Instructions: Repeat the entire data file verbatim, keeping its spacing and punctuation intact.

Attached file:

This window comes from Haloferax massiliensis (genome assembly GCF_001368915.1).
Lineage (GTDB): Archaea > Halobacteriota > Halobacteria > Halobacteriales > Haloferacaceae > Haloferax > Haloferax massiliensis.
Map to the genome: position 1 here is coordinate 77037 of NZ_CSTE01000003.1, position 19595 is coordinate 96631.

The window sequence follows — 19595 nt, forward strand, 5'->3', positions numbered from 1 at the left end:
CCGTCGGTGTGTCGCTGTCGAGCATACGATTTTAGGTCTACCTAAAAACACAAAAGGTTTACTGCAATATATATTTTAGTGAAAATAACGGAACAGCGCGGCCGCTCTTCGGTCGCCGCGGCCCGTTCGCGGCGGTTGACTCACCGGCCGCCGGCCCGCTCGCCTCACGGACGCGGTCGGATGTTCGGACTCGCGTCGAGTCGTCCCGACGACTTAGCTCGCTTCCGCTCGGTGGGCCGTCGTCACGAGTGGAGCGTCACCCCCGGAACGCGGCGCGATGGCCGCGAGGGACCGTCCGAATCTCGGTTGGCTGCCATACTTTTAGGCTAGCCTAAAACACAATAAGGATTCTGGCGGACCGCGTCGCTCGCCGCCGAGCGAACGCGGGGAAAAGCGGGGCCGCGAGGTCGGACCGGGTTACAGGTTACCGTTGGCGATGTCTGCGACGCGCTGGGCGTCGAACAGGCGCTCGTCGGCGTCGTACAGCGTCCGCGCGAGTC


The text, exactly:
This window comes from Haloferax massiliensis (genome assembly GCF_001368915.1).
Lineage (GTDB): Archaea > Halobacteriota > Halobacteria > Halobacteriales > Haloferacaceae > Haloferax > Haloferax massiliensis.
Map to the genome: position 1 here is coordinate 77037 of NZ_CSTE01000003.1, position 19595 is coordinate 96631.

The window sequence follows — 19595 nt, forward strand, 5'->3', positions numbered from 1 at the left end:
CCGTCGGTGTGTCGCTGTCGAGCATACGATTTTAGGTCTACCTAAAAACACAAAAGGTTTACTGCAATATATATTTTAGTGAAAATAACGGAACAGCGCGGCCGCTCTTCGGTCGCCGCGGCCCGTTCGCGGCGGTTGACTCACCGGCCGCCGGCCCGCTCGCCTCACGGACGCGGTCGGATGTTCGGACTCGCGTCGAGTCGTCCCGACGACTTAGCTCGCTTCCGCTCGGTGGGCCGTCGTCACGAGTGGAGCGTCACCCCCGGAACGCGGCGCGATGGCCGCGAGGGACCGTCCGAATCTCGGTTGGCTGCCATACTTTTAGGCTAGCCTAAAACACAATAAGGATTCTGGCGGACCGCGTCGCTCGCCGCCGAGCGAACGCGGGGAAAAGCGGGGCCGCGAGGTCGGACCGGGTTACAGGTTACCGTTGGCGATGTCTGCGACGCGCTGGGCGTCGAACAGGCGCTCGTCGGCGTCGTACAGCGTCCGCGCGAGTC